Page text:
The EU Budget: a tool for investment in jobs and growth

27th April, 2012 9:35 am

The EU budget never fails to attract the attention of the UK press. This week’s proposal for a 6.8% rise in the EU budget for 2013 certainly grabbed the headlines. At a time when the Tory-led coalition is making devastating cuts to the funding of public services, it’s easy to see why people think an increase in the EU budget is unacceptable.

​So what’s the reason for this increase? Commissioner Lewandowski explains that this money is already committed to projects – bills need to be paid, even in times of crisis.  The UK government has already made clear that they think this level of increase in unacceptable. But what they fail to tell you is that they agreed to fund projects and programmes that now need to be paid for. If the UK, like some other member states, want to achieve a real terms freeze, they have to be ready to identify areas where real savings can be made.

Take the Common Agricultural Policy for example. The Tories often wax lyrical about reform of the CAP, but failed to vote for a number of amendments put down by Labour MEPs to scrap wasteful export subsidies that are actually undermining our efforts to fight against global poverty. Of course, we know that in order to make long term savings in this area, we need real reform of the CAP. It’ll be interesting to see if Cameron can deliver on this when the next seven year spending framework is decided, or whether he’ll leave the CAP unreformed in return for a spending freeze and keeping the UK rebate.

Since the crisis, Labour MEPs have maintained a consistent line on the overall increase of the EU budget. We need to achieve a real terms freeze. You may ask how this position differs from that of the Tories. The real difference is this: we take real action. We don’t simply condemn the increase, but demonstrate where savings can be made.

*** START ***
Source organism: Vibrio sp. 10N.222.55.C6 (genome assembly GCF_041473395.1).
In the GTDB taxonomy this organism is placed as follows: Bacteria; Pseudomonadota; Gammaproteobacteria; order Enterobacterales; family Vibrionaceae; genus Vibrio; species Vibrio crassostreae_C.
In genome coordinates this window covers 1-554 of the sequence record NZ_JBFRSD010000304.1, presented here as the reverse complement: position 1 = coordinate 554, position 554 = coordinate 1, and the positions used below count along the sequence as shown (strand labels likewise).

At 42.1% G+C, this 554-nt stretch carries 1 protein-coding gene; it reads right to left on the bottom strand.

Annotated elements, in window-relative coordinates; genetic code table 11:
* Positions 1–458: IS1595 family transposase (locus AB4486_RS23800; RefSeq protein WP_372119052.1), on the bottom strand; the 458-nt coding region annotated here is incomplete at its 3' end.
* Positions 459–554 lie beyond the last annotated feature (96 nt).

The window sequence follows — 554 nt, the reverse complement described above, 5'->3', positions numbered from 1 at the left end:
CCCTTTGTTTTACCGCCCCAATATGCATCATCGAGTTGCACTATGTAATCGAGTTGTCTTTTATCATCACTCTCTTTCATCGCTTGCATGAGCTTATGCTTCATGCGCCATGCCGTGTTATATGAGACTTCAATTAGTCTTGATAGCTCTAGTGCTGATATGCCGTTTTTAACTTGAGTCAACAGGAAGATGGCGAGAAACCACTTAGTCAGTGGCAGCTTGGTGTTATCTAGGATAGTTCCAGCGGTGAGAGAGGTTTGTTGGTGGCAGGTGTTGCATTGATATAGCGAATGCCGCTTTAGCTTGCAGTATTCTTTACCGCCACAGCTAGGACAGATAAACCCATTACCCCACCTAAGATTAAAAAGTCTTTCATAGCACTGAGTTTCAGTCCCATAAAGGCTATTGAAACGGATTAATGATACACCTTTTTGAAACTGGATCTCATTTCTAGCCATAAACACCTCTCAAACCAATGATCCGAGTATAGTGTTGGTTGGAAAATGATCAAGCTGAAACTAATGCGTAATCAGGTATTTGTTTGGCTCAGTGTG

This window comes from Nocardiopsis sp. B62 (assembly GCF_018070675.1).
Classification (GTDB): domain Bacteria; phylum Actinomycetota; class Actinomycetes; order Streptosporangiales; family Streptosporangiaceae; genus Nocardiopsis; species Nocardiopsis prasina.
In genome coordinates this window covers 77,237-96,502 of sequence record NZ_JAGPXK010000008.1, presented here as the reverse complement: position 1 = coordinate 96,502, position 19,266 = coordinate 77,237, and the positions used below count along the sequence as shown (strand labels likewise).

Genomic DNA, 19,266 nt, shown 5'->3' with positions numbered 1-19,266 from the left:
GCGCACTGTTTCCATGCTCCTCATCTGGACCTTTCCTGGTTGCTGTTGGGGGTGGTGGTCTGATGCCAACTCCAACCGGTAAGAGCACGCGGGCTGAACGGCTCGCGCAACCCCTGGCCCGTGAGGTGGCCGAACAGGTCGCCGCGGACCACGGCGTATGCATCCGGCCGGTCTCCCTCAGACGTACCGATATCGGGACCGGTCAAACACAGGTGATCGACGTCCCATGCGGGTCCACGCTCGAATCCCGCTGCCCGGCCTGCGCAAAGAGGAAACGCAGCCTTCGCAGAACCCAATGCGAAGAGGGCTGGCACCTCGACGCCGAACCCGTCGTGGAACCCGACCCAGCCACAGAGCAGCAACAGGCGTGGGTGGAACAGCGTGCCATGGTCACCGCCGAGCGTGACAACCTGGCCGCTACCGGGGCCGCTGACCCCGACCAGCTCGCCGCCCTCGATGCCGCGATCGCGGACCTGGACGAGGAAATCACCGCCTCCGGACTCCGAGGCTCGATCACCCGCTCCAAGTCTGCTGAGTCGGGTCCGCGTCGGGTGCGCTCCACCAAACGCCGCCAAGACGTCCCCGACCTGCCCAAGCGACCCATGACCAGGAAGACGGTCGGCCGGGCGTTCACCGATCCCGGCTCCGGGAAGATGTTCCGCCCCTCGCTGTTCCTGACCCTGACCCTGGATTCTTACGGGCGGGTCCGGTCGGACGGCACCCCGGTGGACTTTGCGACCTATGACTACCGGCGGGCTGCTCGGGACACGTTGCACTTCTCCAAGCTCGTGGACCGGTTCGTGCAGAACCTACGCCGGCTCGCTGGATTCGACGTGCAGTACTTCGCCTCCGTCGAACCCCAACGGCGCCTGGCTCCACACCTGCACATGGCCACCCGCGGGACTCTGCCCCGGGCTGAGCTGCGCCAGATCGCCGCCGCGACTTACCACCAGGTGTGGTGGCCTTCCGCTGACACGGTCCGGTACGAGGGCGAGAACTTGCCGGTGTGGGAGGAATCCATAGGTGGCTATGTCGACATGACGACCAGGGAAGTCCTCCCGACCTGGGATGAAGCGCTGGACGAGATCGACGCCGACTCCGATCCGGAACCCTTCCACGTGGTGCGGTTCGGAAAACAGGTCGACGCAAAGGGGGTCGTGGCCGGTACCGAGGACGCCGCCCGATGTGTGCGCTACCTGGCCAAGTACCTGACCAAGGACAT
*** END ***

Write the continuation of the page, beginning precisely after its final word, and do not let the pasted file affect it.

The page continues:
My recent report on the European Parliament’s budget demonstrates this. I have managed to achieve a real terms cut for 2013 by freezing all members’ allowances until the end of the current mandate, cutting expenditure on travel and making efficiency savings across the board. My report also outlines where the biggest saving for the tax payer could be made: a single seat for the European Parliament. This could save millions of pounds every year and also help to reduce our carbon footprint.

The 1.96% increase adopted by a huge majority is the starting point for negotiations. By the end of the year, I hope to have found additional savings which will further reduce the increase.

The EU budget should be seen as a tool for investment in jobs and growth. Billions of pounds have been pumped in to UK regions to help economic and social cohesion. Take Wales as an example. Every year, Wales receives around 400 million pounds of European funding which provides a valuable boost to local businesses, helps get people back in to work and supports community initiatives. Can you imagine a Tory-led government offering the same deal? This funding is vital for our regions and any cuts in this area would without doubt penalise the poorest in our society.